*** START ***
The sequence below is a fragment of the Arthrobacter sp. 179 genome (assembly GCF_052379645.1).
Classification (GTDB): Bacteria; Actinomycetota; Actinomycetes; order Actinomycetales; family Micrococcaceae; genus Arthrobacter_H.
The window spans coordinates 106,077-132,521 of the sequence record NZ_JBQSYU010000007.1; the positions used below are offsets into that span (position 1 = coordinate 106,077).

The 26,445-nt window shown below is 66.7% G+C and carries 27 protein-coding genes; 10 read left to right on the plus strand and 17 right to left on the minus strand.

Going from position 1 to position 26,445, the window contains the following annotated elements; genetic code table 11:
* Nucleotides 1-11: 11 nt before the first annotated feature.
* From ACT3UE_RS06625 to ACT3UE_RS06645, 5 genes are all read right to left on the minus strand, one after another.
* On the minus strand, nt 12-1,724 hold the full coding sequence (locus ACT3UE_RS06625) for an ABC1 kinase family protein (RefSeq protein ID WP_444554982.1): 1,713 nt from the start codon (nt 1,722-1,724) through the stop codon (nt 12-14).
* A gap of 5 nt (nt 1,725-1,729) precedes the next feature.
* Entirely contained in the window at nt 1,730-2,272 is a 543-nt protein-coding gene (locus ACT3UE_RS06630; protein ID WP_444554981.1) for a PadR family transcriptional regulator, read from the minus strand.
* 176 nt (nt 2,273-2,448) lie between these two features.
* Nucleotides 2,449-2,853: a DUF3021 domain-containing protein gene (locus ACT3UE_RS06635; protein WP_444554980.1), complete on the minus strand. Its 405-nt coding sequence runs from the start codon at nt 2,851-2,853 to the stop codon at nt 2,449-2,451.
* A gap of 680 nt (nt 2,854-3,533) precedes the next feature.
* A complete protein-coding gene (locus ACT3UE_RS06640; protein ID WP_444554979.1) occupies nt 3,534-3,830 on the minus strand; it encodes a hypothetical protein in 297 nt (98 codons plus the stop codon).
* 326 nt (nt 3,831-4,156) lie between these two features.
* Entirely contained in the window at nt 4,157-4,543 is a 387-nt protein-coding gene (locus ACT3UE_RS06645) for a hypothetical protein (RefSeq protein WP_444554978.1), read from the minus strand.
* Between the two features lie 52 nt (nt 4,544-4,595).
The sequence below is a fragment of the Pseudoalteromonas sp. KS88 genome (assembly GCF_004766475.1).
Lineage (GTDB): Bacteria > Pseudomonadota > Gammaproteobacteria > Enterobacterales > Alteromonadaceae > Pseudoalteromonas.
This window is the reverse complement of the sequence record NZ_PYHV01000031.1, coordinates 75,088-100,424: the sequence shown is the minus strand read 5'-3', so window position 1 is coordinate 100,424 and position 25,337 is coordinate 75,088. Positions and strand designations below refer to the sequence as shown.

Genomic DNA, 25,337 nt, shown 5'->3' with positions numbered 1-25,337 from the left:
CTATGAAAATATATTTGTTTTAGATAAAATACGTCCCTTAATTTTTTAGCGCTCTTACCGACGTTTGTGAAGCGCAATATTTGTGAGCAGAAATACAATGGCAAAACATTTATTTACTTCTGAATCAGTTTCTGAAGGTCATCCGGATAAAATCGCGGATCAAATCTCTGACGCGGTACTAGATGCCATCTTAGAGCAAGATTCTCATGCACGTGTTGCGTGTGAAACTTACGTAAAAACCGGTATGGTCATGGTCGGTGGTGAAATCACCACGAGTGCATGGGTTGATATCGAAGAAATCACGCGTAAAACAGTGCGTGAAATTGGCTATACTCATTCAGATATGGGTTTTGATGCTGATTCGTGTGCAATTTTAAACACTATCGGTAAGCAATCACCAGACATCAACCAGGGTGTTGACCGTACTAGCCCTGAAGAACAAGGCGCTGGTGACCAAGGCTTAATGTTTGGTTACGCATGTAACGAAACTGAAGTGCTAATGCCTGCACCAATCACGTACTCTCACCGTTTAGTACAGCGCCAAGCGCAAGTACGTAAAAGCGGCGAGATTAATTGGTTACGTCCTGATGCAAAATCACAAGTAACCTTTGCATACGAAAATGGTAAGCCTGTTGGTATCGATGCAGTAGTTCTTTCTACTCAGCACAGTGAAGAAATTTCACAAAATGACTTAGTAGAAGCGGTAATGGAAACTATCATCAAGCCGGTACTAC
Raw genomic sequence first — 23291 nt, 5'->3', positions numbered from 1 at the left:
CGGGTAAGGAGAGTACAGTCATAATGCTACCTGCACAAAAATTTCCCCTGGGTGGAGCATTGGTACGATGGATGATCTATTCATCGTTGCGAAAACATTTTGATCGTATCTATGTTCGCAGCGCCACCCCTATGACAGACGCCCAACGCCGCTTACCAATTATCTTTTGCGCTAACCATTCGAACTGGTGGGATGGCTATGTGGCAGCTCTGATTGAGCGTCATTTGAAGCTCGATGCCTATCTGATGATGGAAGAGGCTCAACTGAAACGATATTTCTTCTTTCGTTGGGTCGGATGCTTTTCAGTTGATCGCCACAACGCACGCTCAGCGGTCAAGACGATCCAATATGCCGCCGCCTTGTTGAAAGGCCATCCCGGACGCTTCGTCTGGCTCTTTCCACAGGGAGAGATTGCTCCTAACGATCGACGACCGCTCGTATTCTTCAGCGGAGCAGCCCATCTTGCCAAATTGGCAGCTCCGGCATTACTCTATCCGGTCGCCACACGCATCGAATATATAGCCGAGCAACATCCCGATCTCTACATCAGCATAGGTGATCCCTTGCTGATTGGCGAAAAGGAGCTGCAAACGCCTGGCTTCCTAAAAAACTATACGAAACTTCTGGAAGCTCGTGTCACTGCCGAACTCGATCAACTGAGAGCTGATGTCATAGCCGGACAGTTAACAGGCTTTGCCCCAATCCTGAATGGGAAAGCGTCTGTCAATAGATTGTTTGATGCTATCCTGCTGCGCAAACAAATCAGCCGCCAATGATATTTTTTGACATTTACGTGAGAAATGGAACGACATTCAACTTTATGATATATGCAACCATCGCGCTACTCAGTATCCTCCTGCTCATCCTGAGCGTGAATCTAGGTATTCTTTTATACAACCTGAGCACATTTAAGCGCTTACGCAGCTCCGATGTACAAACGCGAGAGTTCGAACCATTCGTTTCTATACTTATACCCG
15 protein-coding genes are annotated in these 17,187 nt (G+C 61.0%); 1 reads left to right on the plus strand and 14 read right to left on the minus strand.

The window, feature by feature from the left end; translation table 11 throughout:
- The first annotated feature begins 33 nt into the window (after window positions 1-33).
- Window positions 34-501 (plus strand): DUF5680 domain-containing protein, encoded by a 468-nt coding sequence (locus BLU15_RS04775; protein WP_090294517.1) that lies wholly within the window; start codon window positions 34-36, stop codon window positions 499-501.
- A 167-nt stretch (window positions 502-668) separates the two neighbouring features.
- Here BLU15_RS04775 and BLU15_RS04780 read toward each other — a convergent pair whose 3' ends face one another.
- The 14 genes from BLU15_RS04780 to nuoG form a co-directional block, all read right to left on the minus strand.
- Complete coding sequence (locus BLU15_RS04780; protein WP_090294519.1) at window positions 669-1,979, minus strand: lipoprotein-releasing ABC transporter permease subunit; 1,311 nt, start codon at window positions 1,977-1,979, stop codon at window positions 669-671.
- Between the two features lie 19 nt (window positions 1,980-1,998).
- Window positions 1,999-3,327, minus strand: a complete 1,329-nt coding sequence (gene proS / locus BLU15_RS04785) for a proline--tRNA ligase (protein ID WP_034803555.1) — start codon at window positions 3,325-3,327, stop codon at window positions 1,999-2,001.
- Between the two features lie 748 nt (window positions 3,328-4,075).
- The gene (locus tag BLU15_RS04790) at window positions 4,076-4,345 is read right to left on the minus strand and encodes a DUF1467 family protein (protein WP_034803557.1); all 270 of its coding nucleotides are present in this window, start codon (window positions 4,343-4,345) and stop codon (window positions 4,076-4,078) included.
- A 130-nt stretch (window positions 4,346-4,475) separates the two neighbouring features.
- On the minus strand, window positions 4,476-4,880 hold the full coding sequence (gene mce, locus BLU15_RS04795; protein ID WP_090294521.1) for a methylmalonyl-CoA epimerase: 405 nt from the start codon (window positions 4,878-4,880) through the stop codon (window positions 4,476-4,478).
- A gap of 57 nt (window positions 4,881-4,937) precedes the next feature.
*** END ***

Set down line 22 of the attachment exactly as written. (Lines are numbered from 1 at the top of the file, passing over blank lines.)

CTATGAAAATATATTTGTTTTAGATAAAATACGTCCCTTAATTTTTTAGCGCTCTTACCGACGTTTGTGAAGCGCAATATTTGTGAGCAGAAATACAATGGCAAAACATTTATTTACTTCTGAATCAGTTTCTGAAGGTCATCCGGATAAAATCGCGGATCAAATCTCTGACGCGGTACTAGATGCCATCTTAGAGCAAGATTCTCATGCACGTGTTGCGTGTGAAACTTACGTAAAAACCGGTATGGTCATGGTCGGTGGTGAAATCACCACGAGTGCATGGGTTGATATCGAAGAAATCACGCGTAAAACAGTGCGTGAAATTGGCTATACTCATTCAGATATGGGTTTTGATGCTGATTCGTGTGCAATTTTAAACACTATCGGTAAGCAATCACCAGACATCAACCAGGGTGTTGACCGTACTAGCCCTGAAGAACAAGGCGCTGGTGACCAAGGCTTAATGTTTGGTTACGCATGTAACGAAACTGAAGTGCTAATGCCTGCACCAATCACGTACTCTCACCGTTTAGTACAGCGCCAAGCGCAAGTACGTAAAAGCGGCGAGATTAATTGGTTACGTCCTGATGCAAAATCACAAGTAACCTTTGCATACGAAAATGGTAAGCCTGTTGGTATCGATGCAGTAGTTCTTTCTACTCAGCACAGTGAAGAAATTTCACAAAATGACTTAGTAGAAGCGGTAATGGAAACTATCATCAAGCCGGTACTAC